Determining the position of the narrative to the politics in the play is problematic. On the one hand there is a certain tragedy in the decline of the old world. On the other, there is a certain vivacity and youthfulness hinted at in the new order. The detached narrative position allows the politics of the era to breathe through the characters’ words; it de-emphasizes the narrator’s own position. The romance of the era is visible but not tainted with romanticism. Having said that, it is clear that an underlying tone of cynicism accompanies the detachment and this is where the narrative’s intentions really lie.

Yevgeny Schwartz’ The Dragon (1943) is a political pantomime that is likely more radical than its critics have allowed. A professional children’s writer, Schwartz’ plays take on broad political questions such as Nazism and totalitarianism in the genre of the fairy tale. The genre of political children’s writing is fascinating territory that has been largely overlooked, both from low expectations of children’s capacity to understand ideas, and concerns over political brainwashing of children (not to mention the conservatizing influence of the market). Many of Schwartz’ plays take on fascism and Nazism, and The Dragon was presented as such on its publication. Its performance was limited, however, by the Soviet authorities who saw, quite rightly, that its ridiculing of despotism was potentially subversive.

The play takes place in a small town that has been under the rule of a despotic dragon for several hundred years. This has gone on so long that the townspeople have become used to it, and have worked out an arrangement with the Dragon in which he receives one maiden a year and the best part of the goods they produce in exchange for keeping a relatively calm watch over them. When a stranger, Lancelot, appears in the town threatening to kill the Dragon, the townspeople are against the idea, lamenting that the Dragon is invincible and even if he was killed another dragon would take his place. After much commotion, the dragon is killed, Lancelot disappears and the former Mayor takes over as president of the now “Free City”, effectively doing the same job the dragon did. At the end, Lancelot returns and sets everything right.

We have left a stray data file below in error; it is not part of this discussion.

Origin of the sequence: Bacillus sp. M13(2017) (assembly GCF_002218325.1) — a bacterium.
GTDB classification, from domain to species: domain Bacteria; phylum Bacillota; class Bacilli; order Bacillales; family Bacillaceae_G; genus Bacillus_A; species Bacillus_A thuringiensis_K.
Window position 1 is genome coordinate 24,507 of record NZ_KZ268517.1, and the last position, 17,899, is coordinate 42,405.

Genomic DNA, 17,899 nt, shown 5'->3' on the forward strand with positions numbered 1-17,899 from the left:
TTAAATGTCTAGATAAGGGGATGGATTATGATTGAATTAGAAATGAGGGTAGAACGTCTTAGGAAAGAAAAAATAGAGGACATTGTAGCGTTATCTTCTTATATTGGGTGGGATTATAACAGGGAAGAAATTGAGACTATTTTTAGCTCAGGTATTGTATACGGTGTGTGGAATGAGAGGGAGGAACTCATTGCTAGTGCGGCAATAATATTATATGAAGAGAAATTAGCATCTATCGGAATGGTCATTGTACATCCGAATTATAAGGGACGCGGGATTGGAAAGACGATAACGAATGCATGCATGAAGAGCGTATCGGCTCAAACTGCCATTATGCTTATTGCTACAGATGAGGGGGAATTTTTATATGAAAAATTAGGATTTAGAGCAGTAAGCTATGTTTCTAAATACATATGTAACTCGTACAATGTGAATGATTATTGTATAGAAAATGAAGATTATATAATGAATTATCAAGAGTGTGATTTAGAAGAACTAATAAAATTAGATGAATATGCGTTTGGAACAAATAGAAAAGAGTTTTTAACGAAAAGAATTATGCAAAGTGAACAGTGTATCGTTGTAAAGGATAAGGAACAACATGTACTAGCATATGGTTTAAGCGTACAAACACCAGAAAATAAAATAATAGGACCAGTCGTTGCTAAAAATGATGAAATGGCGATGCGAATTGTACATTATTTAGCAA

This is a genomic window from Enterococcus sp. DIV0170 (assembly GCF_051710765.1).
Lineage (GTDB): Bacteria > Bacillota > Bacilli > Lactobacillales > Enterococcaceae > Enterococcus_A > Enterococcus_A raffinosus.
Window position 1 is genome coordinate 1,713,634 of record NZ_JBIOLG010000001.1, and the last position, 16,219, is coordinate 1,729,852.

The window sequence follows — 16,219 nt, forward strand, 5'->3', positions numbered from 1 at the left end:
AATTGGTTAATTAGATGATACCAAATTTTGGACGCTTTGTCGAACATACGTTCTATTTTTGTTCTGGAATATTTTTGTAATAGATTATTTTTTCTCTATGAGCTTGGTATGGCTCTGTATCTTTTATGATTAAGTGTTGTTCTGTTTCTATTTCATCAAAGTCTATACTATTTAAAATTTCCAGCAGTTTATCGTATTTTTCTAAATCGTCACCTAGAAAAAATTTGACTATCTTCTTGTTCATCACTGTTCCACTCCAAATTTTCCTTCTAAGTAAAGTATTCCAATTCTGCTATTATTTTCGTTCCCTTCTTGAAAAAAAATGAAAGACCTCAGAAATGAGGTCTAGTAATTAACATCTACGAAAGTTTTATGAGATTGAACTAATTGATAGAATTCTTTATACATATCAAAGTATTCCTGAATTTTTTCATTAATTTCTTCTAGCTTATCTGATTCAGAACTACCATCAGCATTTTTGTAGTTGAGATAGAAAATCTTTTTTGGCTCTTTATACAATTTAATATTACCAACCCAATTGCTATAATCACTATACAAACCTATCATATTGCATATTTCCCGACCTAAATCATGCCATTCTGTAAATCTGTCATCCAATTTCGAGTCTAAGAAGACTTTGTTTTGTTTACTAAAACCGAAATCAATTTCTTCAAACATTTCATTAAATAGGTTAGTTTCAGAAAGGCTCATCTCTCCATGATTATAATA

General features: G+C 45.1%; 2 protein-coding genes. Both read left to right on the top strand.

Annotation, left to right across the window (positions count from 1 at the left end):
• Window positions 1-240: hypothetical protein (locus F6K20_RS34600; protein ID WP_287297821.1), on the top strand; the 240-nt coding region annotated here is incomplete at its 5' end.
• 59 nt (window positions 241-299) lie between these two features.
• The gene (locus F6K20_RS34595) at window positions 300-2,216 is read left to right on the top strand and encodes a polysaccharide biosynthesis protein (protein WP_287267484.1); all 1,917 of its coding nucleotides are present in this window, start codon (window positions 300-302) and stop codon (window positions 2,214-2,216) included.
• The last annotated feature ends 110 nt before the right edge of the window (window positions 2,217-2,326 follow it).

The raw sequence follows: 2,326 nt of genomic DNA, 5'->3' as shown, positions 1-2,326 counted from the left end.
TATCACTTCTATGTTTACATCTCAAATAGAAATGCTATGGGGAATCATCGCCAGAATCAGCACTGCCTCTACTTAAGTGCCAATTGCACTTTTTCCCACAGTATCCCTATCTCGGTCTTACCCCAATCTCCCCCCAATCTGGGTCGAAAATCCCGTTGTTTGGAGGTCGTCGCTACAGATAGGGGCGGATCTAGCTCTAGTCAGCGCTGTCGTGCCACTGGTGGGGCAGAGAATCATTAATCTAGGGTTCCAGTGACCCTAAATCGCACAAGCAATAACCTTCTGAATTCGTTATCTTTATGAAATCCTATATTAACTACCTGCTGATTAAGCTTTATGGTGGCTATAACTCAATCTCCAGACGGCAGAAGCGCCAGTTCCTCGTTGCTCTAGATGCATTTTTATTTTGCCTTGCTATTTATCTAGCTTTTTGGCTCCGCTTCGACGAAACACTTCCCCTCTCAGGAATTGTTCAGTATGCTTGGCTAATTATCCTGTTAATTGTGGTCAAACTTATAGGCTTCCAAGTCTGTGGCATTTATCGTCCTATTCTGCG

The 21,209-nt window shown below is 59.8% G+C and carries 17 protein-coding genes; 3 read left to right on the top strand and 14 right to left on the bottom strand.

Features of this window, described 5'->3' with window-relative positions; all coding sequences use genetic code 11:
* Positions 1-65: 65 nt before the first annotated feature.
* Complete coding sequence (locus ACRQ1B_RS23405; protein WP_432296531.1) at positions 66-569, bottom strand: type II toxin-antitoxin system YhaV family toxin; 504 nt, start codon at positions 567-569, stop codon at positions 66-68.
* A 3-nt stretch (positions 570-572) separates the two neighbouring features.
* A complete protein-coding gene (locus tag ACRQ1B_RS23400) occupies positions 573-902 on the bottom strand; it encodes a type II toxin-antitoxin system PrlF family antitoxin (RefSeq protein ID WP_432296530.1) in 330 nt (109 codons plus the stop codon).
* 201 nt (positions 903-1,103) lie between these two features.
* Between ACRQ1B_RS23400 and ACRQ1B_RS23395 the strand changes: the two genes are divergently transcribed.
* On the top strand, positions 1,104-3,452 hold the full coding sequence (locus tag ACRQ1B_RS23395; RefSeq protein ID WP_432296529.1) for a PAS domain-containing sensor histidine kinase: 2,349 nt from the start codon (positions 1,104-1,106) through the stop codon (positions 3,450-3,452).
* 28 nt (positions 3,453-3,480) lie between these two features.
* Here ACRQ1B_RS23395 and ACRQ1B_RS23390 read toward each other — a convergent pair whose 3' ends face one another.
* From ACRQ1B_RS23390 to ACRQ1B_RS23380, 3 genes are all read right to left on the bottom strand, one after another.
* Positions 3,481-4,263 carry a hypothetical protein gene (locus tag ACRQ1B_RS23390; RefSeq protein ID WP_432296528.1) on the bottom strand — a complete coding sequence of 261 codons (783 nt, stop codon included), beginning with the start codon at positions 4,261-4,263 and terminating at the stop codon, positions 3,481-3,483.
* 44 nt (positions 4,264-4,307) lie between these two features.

The play was criticized for two reasons: its apparent political fatalism and its lack of faith in ordinary people to enact social change. However, a closer look at the subtleties of the piece reveals a less crude political radicalism. Michael Glenny writes that the play explores an idea Schwartz had developed elsewhere that people are always looking for a despot to rule them. But the play is very explicit in its assertion that the Dragon’s rule-by-fear has reduced the townspeople to shells of people: “dead spirits” in Schwartz’ words. When Lancelot returns in the end, disappointed that nobody has challenged the Mayor’s hijacking of power, he states, “The Dragon has to be killed within each and every one of them.” This suggests a deep analysis of the psychology of oppression that is quintessentially Marxist and not fatalist at all.

Furthermore, a case can be made that the play is an Animal Farm-style allegory of the Russian Revolution. The Dragon is the Tsar, Lancelot is Lenin, who dies (or does he?) from the crippling affects of his unflinching dedication to revolution (after he disappears the townspeople write the letter “L” around the town), and the Mayor would be Stalin. If so, the author is speculating that the failure of the Revolution was that the Russian people were not able to kill the Dragon within themselves. Of course, this makes Lancelot’s return from the dead somewhat inexplicable, except to say that fairy tales need happy endings.
- March 6 2003

Glenny, Michael (ed). Three Soviet Plays: “The Bedbug” by Vladimir Mayakovsky, translated by Max Hayward; “Marya” by Isaac Babel, translated by Michael Glenny and Harold Skukman; “The Dragon” by Yevgeny Schwartz, translated by Max Hayward and Harold Skukman. Baltimore: Penguin Books, 1966.